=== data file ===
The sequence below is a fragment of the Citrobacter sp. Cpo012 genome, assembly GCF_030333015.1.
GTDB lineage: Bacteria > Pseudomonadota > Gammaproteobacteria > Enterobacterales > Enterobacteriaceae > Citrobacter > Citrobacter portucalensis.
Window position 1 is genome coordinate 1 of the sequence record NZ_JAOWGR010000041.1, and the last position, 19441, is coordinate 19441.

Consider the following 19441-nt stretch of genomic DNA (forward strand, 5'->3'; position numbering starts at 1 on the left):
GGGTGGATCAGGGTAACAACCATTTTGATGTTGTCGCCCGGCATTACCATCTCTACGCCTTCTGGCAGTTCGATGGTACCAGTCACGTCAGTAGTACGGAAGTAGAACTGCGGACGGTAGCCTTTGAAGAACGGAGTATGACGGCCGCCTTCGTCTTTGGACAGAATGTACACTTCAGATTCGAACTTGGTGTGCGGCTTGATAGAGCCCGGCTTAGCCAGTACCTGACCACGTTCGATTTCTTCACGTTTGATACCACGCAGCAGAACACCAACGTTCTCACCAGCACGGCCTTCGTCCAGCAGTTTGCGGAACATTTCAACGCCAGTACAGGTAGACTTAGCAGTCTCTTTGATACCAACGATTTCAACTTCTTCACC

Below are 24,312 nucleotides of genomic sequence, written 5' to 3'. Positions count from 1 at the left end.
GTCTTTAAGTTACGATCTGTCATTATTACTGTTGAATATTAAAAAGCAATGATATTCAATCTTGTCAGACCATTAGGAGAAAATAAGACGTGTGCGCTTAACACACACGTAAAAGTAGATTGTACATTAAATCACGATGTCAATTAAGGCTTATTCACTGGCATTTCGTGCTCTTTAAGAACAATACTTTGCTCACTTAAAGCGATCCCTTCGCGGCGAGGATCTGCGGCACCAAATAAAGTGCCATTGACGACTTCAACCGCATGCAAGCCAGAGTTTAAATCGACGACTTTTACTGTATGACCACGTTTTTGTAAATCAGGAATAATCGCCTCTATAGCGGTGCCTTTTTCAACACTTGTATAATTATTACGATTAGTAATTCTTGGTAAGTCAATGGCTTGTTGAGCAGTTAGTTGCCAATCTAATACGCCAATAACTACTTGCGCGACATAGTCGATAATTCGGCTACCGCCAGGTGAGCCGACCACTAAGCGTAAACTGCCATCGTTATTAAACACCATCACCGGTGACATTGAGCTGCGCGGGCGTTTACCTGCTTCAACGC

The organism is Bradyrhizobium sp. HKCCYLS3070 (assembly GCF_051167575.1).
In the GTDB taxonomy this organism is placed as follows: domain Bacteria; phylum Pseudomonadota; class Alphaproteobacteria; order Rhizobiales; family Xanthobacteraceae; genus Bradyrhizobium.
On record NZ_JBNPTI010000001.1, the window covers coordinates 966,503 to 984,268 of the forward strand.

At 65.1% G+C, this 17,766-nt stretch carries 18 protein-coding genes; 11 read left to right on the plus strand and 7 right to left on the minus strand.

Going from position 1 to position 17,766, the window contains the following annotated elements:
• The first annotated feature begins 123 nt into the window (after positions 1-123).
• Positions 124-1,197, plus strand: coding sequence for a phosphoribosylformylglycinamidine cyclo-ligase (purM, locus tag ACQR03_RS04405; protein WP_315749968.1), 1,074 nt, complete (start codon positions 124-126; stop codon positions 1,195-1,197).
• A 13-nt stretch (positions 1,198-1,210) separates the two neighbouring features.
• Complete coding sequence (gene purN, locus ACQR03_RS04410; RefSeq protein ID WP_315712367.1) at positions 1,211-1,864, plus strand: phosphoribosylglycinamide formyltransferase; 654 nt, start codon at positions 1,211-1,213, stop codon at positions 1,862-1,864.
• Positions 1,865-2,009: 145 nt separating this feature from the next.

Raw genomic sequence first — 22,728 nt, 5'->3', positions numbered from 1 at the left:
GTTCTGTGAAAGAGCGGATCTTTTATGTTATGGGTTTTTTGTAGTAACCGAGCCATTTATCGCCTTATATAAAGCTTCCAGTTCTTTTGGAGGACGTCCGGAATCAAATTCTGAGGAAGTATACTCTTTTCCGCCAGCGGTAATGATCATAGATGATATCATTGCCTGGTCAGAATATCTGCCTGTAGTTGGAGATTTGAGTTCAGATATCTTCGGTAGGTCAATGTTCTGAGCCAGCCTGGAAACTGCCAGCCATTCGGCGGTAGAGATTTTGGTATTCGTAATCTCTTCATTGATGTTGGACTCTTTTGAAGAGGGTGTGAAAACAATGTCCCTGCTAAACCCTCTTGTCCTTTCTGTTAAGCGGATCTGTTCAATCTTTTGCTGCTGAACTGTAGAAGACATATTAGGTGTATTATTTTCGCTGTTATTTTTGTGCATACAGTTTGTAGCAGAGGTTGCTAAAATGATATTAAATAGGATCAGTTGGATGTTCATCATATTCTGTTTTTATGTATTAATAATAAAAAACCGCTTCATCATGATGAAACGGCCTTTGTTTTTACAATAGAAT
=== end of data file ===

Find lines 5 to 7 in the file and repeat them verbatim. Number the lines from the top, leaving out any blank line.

GGGTGGATCAGGGTAACAACCATTTTGATGTTGTCGCCCGGCATTACCATCTCTACGCCTTCTGGCAGTTCGATGGTACCAGTCACGTCAGTAGTACGGAAGTAGAACTGCGGACGGTAGCCTTTGAAGAACGGAGTATGACGGCCGCCTTCGTCTTTGGACAGAATGTACACTTCAGATTCGAACTTGGTGTGCGGCTTGATAGAGCCCGGCTTAGCCAGTACCTGACCACGTTCGATTTCTTCACGTTTGATACCACGCAGCAGAACACCAACGTTCTCACCAGCACGGCCTTCGTCCAGCAGTTTGCGGAACATTTCAACGCCAGTACAGGTAGACTTAGCAGTCTCTTTGATACCAACGATTTCAACTTCTTCACC

Below are 24,312 nucleotides of genomic sequence, written 5' to 3'. Positions count from 1 at the left end.
GTCTTTAAGTTACGATCTGTCATTATTACTGTTGAATATTAAAAAGCAATGATATTCAATCTTGTCAGACCATTAGGAGAAAATAAGACGTGTGCGCTTAACACACACGTAAAAGTAGATTGTACATTAAATCACGATGTCAATTAAGGCTTATTCACTGGCATTTCGTGCTCTTTAAGAACAATACTTTGCTCACTTAAAGCGATCCCTTCGCGGCGAGGATCTGCGGCACCAAATAAAGTGCCATTGACGACTTCAACCGCATGCAAGCCAGAGTTTAAATCGACGACTTTTACTGTATGACCACGTTTTTGTAAATCAGGAATAATCGCCTCTATAGCGGTGCCTTTTTCAACACTTGTATAATTATTACGATTAGTAATTCTTGGTAAGTCAATGGCTTGTTGAGCAGTTAGTTGCCAATCTAATACGCCAATAACTACTTGCGCGACATAGTCGATAATTCGGCTACCGCCAGGTGAGCCGACCACTAAGCGTAAACTGCCATCGTTATTAAACACCATCACCGGTGACATTGAGCTGCGCGGGCGTTTACCTGCTTCAACGC